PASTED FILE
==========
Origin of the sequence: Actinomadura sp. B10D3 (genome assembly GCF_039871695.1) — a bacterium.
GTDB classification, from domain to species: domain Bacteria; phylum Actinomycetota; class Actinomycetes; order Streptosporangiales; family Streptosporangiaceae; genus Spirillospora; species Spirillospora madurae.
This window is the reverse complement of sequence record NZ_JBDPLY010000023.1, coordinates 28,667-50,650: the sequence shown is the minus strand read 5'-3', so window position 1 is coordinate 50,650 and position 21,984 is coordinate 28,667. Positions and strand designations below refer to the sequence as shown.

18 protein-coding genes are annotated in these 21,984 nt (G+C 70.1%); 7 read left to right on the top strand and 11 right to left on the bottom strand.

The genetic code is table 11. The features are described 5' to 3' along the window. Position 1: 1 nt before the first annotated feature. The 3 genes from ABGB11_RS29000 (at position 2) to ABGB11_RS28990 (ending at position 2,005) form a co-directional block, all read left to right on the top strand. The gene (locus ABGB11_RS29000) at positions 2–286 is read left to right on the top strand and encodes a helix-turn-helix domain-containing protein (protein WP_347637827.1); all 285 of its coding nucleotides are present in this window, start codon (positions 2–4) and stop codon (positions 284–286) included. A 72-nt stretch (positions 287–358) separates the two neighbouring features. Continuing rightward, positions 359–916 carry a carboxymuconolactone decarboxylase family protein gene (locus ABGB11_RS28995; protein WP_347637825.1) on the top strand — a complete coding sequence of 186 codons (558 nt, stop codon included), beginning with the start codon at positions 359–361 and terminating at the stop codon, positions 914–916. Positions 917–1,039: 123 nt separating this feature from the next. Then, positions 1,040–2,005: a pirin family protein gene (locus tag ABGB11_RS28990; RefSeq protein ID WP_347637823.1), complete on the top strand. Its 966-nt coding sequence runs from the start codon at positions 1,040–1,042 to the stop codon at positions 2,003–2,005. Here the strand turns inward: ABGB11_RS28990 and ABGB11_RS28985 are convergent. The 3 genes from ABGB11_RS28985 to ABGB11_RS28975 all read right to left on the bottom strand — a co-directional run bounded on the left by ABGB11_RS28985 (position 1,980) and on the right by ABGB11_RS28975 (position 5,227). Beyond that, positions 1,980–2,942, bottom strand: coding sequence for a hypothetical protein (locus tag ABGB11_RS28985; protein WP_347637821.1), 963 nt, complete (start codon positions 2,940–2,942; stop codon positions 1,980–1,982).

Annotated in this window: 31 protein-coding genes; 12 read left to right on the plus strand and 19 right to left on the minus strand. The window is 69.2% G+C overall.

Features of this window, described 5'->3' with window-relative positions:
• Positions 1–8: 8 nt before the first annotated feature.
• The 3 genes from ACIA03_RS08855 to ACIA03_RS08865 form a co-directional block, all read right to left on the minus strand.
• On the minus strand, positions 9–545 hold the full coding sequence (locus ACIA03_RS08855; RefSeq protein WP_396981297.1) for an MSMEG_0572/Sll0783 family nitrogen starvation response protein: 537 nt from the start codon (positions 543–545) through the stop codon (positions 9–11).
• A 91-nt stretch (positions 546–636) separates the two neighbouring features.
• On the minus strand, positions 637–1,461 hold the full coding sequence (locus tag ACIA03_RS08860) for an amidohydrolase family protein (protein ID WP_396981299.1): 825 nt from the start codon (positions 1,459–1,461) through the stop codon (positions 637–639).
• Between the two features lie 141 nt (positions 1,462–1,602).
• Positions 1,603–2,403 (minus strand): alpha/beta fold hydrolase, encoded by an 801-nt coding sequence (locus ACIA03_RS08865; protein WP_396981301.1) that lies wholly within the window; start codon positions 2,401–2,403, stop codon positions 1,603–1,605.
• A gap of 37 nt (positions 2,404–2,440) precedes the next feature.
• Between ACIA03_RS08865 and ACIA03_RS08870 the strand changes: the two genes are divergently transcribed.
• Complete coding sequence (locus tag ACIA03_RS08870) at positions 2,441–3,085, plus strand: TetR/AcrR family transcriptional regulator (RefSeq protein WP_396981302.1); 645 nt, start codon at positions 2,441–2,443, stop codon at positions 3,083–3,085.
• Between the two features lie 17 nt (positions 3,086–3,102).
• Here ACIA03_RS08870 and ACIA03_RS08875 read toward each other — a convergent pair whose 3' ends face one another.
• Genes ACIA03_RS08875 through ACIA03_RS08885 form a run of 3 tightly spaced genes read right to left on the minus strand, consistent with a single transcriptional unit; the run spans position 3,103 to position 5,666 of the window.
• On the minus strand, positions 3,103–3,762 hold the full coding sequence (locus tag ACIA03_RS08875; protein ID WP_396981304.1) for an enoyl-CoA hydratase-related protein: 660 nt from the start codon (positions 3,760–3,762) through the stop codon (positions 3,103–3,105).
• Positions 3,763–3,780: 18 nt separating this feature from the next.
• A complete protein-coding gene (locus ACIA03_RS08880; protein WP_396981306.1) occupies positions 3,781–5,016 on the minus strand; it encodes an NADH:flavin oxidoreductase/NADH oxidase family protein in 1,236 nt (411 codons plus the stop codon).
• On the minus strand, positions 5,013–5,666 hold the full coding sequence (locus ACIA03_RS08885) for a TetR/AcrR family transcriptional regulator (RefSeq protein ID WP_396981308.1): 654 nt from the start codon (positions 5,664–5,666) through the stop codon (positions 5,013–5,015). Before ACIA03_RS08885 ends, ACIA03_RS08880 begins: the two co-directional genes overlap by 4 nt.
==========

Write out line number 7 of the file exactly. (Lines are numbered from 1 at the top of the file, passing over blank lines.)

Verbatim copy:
Features of this window, described 5'->3' with window-relative positions: